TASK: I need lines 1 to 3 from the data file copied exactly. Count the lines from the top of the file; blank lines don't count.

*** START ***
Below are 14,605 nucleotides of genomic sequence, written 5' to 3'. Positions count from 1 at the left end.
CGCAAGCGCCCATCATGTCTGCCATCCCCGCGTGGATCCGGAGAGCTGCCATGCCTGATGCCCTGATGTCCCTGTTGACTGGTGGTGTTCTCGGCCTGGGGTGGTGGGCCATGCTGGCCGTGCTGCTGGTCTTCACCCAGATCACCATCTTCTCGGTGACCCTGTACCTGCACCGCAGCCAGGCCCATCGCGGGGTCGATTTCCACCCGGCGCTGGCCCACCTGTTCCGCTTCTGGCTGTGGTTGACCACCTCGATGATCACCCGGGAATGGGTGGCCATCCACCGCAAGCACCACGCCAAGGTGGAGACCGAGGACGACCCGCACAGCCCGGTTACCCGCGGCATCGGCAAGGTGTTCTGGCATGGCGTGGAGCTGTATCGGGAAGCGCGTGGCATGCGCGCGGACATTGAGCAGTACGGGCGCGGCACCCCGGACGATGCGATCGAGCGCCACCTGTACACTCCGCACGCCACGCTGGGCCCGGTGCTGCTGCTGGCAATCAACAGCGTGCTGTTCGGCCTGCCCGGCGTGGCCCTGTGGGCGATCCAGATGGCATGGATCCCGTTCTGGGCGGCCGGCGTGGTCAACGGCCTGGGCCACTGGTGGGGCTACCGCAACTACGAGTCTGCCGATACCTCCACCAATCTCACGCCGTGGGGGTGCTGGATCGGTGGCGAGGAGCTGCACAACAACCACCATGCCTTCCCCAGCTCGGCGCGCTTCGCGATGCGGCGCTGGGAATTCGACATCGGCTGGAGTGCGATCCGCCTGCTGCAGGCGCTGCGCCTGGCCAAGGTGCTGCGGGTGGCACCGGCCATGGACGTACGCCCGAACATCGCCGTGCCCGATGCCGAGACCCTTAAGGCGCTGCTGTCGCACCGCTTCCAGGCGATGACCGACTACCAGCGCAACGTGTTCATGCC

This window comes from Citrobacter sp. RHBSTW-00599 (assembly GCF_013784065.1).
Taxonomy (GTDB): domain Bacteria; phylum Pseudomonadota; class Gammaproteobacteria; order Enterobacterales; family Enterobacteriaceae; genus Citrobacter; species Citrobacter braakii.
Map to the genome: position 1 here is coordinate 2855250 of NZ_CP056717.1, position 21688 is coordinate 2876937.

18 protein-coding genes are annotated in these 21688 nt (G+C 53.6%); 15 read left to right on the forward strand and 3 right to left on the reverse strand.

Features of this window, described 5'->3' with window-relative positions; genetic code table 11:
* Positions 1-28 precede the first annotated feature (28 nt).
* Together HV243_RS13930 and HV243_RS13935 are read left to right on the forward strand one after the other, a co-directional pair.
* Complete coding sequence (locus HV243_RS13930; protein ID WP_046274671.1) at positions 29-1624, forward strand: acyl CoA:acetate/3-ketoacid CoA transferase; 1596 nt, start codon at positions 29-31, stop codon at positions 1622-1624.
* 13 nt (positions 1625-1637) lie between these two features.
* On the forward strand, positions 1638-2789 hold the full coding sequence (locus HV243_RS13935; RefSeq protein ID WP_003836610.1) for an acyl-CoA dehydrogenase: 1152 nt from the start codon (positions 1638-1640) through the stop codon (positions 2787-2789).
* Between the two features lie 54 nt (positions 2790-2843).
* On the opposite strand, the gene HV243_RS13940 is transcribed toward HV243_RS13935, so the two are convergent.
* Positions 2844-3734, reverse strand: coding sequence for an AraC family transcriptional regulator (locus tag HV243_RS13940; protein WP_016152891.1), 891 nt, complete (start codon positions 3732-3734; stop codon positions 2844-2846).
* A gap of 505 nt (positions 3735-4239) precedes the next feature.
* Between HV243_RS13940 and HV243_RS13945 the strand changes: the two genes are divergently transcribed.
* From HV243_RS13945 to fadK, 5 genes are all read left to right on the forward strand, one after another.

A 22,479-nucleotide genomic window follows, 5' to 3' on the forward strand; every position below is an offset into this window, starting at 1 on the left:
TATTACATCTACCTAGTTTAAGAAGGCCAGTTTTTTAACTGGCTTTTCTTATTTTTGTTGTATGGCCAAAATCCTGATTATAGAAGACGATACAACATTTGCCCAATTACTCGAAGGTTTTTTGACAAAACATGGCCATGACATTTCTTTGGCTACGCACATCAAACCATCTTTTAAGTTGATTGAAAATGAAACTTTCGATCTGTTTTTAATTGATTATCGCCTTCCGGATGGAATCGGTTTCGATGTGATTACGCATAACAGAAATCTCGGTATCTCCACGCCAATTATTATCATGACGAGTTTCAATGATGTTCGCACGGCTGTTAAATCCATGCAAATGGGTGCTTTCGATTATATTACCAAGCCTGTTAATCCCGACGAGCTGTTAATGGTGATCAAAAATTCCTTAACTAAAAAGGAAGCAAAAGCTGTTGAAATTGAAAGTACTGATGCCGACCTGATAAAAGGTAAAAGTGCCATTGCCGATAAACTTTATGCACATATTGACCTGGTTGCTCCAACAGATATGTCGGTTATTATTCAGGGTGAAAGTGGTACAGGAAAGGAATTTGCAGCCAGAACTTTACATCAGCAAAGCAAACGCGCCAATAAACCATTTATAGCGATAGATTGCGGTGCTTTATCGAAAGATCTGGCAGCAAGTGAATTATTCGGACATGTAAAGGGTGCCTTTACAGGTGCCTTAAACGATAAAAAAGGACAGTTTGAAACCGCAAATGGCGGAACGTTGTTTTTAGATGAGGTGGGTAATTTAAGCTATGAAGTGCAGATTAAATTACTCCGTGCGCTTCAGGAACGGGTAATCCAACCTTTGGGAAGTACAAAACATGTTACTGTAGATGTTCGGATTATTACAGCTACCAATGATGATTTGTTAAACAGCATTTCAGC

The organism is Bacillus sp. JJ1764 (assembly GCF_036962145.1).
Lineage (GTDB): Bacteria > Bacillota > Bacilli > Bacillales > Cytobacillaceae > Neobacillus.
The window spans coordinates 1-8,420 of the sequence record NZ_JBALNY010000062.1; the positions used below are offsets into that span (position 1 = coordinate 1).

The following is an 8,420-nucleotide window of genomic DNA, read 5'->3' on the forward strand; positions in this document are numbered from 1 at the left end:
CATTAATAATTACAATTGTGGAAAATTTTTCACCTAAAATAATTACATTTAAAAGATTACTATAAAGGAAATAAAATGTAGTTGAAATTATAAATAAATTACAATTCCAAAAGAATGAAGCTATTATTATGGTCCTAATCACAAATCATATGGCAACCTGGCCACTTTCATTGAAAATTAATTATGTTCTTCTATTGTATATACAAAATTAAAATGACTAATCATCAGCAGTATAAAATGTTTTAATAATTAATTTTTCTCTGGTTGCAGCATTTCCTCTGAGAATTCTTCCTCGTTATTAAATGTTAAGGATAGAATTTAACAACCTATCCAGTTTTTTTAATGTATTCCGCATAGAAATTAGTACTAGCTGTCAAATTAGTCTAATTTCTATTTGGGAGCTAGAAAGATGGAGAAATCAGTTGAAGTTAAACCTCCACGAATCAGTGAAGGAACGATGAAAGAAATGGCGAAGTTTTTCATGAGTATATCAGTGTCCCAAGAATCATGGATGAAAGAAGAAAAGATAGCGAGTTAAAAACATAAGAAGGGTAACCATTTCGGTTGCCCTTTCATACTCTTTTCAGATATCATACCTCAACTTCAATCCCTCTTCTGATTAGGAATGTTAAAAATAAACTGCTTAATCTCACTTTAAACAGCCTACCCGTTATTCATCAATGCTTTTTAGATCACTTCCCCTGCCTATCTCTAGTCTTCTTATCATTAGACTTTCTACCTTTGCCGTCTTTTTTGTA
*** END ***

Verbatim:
Below are 14,605 nucleotides of genomic sequence, written 5' to 3'. Positions count from 1 at the left end.
CGCAAGCGCCCATCATGTCTGCCATCCCCGCGTGGATCCGGAGAGCTGCCATGCCTGATGCCCTGATGTCCCTGTTGACTGGTGGTGTTCTCGGCCTGGGGTGGTGGGCCATGCTGGCCGTGCTGCTGGTCTTCACCCAGATCACCATCTTCTCGGTGACCCTGTACCTGCACCGCAGCCAGGCCCATCGCGGGGTCGATTTCCACCCGGCGCTGGCCCACCTGTTCCGCTTCTGGCTGTGGTTGACCACCTCGATGATCACCCGGGAATGGGTGGCCATCCACCGCAAGCACCACGCCAAGGTGGAGACCGAGGACGACCCGCACAGCCCGGTTACCCGCGGCATCGGCAAGGTGTTCTGGCATGGCGTGGAGCTGTATCGGGAAGCGCGTGGCATGCGCGCGGACATTGAGCAGTACGGGCGCGGCACCCCGGACGATGCGATCGAGCGCCACCTGTACACTCCGCACGCCACGCTGGGCCCGGTGCTGCTGCTGGCAATCAACAGCGTGCTGTTCGGCCTGCCCGGCGTGGCCCTGTGGGCGATCCAGATGGCATGGATCCCGTTCTGGGCGGCCGGCGTGGTCAACGGCCTGGGCCACTGGTGGGGCTACCGCAACTACGAGTCTGCCGATACCTCCACCAATCTCACGCCGTGGGGGTGCTGGATCGGTGGCGAGGAGCTGCACAACAACCACCATGCCTTCCCCAGCTCGGCGCGCTTCGCGATGCGGCGCTGGGAATTCGACATCGGCTGGAGTGCGATCCGCCTGCTGCAGGCGCTGCGCCTGGCCAAGGTGCTGCGGGTGGCACCGGCCATGGACGTACGCCCGAACATCGCCGTGCCCGATGCCGAGACCCTTAAGGCGCTGCTGTCGCACCGCTTCCAGGCGATGACCGACTACCAGCGCAACGTGTTCATGCC

This window comes from Citrobacter sp. RHBSTW-00599 (assembly GCF_013784065.1).